Access Issues across Nation

The Quill, September 1998 | Go to article overview

Access Issues across Nation


Many thanks to Benjamin Bedrick of the Reporters Committee for Freedom of the Press for putting together most of this information with help from state press and open government associations, media lawyers and journalism professors. Another thank you to the SPJ Sunshine Chairs; the Student Press Law Center and Security on Campus for their contributions. This roundup notes activity from July 1997 to July 1998.

For more information, see these Web sites: Reporters Committee at rcfp.org Student Press Law Center at splc.org Security on Campus at soconline.org SPJ at spj.org

ALABAMA

Supreme Court ruling

The state Supreme Court in early August let stand a lower court ruling that upheld a closed meeting of a city council public safety committee. The lower court judge dismissed a challenge to the closed meeting, saying committees of the city council are not covered by the open meetings law. Under the state's judicial rules, the Supreme Court action, which was done without a written opinion, doesn't become a precedent other courts have to follow.

ARIZONA

New laws

A bill sets confidentiality standards for the home address and other personally identifying information of police officers. Under the law, the information must be disclosed unless officers demonstrate to a judge that sealing their records will reduce the risk of danger to them. (S.B. 1166)

Case law

The state Supreme Court ruled in March that Maricopa County school districts properly withheld the birth dates of full-time and substitute teachers from a television station that was investigating whether any convicted criminals were employed as teachers. The teachers have a privacy interest in their birth dates that outweighs the public interest in disclosure, even though the same information is available from other public sources, the court said. (Scottsdale Unified School District v. KPNX Broadcasting Co.)

ARKANSAS

New laws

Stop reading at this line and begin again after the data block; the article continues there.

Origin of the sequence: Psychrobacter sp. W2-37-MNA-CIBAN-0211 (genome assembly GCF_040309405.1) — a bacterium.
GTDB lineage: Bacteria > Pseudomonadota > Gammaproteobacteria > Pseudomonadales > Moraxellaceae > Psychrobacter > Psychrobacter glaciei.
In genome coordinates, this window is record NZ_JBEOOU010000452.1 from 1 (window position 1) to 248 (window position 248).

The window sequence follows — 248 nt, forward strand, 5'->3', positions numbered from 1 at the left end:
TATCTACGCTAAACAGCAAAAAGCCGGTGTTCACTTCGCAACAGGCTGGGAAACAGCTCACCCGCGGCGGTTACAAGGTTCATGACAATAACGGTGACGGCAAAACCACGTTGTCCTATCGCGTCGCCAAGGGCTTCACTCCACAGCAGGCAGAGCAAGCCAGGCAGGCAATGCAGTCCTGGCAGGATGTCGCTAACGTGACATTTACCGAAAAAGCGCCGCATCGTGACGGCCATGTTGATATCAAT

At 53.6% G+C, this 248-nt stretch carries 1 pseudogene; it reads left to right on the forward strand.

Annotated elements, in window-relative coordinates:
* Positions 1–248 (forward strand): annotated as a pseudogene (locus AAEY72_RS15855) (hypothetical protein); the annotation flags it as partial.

Contracts between state agencies and any other entities are public records under the state FOI Act (H.B. 1195). Certain oil and gas records provided voluntarily to the county assessor are exempt from disclosure under a new law. (S.B. 485)

CALIFORNIA

New laws

Complaints against peace officers that are determined to be unfounded or from which the officers are exonerated shall not be retained in personnel files. However, findings relating to the complaints will be retained in other files that will be deemed personnel files for purposes of the state Public Records Act. (A.B. 1016)

Individuals appointed or elected to serve as a member of a state body who have not yet assumed the duties of office are required to conduct themselves in compliance with the BagleyKeene Open Meetings Act as if they have already assumed office. (S.B. 95)

The Brown Act does not apply to the attendance of a majority of the members of a legislative body at an open and noticed meeting of the legislative body of another local agency. The Brown Act is California's open meetings act governing "local agencies." (S.B. 138)

Law enforcement agencies are authorized to release to the public descriptive information about a minor, including his or her name, if there is an outstanding warrant for the arrest of that minor for a violent offense. (S.B. 388)

Unless a court issues an order to the contrary, a copy of the transcript, videotape, or other recording of deposition testimony, if still in the possession of the deposition officer, shall be made available to any person requesting a copy upon payment of a reasonable charge set by the deposition officer. (S.B. 544)

The Public Utilities Commission is permitted to conduct closed sessions to deliberate on the institution of proceedings or disciplinary actions against any person or entity under the jurisdiction of the commission. (S.B. 2008)

The public will be allowed access to background information and evidence used by grand juries in civil investigations. …

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